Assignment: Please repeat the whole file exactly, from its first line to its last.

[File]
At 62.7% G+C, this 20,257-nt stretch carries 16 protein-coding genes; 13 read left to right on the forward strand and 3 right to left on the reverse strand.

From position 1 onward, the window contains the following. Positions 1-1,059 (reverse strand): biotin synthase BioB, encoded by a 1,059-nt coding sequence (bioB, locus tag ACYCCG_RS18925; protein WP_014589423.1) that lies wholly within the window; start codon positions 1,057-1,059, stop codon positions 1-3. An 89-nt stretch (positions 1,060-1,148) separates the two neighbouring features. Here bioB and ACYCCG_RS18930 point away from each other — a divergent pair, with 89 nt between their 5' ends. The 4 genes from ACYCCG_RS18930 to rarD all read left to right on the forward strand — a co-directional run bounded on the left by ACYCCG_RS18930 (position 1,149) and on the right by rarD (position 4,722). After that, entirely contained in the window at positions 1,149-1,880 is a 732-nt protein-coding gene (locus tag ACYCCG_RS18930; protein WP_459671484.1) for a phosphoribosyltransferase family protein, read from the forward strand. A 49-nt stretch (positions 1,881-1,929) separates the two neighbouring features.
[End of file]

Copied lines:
At 62.7% G+C, this 20,257-nt stretch carries 16 protein-coding genes; 13 read left to right on the forward strand and 3 right to left on the reverse strand.

From position 1 onward, the window contains the following. Positions 1-1,059 (reverse strand): biotin synthase BioB, encoded by a 1,059-nt coding sequence (bioB, locus tag ACYCCG_RS18925; protein WP_014589423.1) that lies wholly within the window; start codon positions 1,057-1,059, stop codon positions 1-3. An 89-nt stretch (positions 1,060-1,148) separates the two neighbouring features. Here bioB and ACYCCG_RS18930 point away from each other — a divergent pair, with 89 nt between their 5' ends. The 4 genes from ACYCCG_RS18930 to rarD all read left to right on the forward strand — a co-directional run bounded on the left by ACYCCG_RS18930 (position 1,149) and on the right by rarD (position 4,722). After that, entirely contained in the window at positions 1,149-1,880 is a 732-nt protein-coding gene (locus tag ACYCCG_RS18930; protein WP_459671484.1) for a phosphoribosyltransferase family protein, read from the forward strand. A 49-nt stretch (positions 1,881-1,929) separates the two neighbouring features.